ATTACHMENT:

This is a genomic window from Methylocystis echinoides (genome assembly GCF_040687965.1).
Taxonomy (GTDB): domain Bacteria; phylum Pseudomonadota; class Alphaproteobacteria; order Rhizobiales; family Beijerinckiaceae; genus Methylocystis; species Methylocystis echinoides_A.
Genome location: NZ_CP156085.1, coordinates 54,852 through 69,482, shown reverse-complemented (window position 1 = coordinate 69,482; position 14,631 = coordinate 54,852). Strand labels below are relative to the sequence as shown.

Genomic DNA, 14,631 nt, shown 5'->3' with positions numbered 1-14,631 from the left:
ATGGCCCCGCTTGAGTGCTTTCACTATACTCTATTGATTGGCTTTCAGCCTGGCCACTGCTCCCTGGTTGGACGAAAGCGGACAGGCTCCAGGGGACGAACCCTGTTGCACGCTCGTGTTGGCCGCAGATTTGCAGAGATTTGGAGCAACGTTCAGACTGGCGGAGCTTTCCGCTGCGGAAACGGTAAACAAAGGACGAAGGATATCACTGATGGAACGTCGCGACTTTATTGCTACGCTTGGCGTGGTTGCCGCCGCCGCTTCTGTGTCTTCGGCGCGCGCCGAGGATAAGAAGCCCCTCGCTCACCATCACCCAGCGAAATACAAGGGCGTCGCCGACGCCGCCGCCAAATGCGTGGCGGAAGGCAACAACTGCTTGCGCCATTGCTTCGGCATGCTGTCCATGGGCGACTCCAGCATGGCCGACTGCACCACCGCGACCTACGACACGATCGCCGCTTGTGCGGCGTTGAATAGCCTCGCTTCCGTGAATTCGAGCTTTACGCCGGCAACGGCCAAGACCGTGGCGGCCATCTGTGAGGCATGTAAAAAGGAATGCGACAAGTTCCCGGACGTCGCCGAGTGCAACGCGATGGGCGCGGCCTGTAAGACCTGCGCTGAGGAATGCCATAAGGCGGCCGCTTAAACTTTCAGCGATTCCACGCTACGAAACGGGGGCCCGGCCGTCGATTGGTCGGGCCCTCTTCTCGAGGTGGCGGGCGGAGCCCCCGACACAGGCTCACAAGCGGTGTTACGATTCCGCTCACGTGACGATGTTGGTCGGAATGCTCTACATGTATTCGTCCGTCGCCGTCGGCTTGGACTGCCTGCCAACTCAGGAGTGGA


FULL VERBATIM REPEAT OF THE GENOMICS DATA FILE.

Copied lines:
This is a genomic window from Methylocystis echinoides (genome assembly GCF_040687965.1).
Taxonomy (GTDB): domain Bacteria; phylum Pseudomonadota; class Alphaproteobacteria; order Rhizobiales; family Beijerinckiaceae; genus Methylocystis; species Methylocystis echinoides_A.
Genome location: NZ_CP156085.1, coordinates 54,852 through 69,482, shown reverse-complemented (window position 1 = coordinate 69,482; position 14,631 = coordinate 54,852). Strand labels below are relative to the sequence as shown.

Genomic DNA, 14,631 nt, shown 5'->3' with positions numbered 1-14,631 from the left:
ATGGCCCCGCTTGAGTGCTTTCACTATACTCTATTGATTGGCTTTCAGCCTGGCCACTGCTCCCTGGTTGGACGAAAGCGGACAGGCTCCAGGGGACGAACCCTGTTGCACGCTCGTGTTGGCCGCAGATTTGCAGAGATTTGGAGCAACGTTCAGACTGGCGGAGCTTTCCGCTGCGGAAACGGTAAACAAAGGACGAAGGATATCACTGATGGAACGTCGCGACTTTATTGCTACGCTTGGCGTGGTTGCCGCCGCCGCTTCTGTGTCTTCGGCGCGCGCCGAGGATAAGAAGCCCCTCGCTCACCATCACCCAGCGAAATACAAGGGCGTCGCCGACGCCGCCGCCAAATGCGTGGCGGAAGGCAACAACTGCTTGCGCCATTGCTTCGGCATGCTGTCCATGGGCGACTCCAGCATGGCCGACTGCACCACCGCGACCTACGACACGATCGCCGCTTGTGCGGCGTTGAATAGCCTCGCTTCCGTGAATTCGAGCTTTACGCCGGCAACGGCCAAGACCGTGGCGGCCATCTGTGAGGCATGTAAAAAGGAATGCGACAAGTTCCCGGACGTCGCCGAGTGCAACGCGATGGGCGCGGCCTGTAAGACCTGCGCTGAGGAATGCCATAAGGCGGCCGCTTAAACTTTCAGCGATTCCACGCTACGAAACGGGGGCCCGGCCGTCGATTGGTCGGGCCCTCTTCTCGAGGTGGCGGGCGGAGCCCCCGACACAGGCTCACAAGCGGTGTTACGATTCCGCTCACGTGACGATGTTGGTCGGAATGCTCTACATGTATTCGTCCGTCGCCGTCGGCTTGGACTGCCTGCCAACTCAGGAGTGGA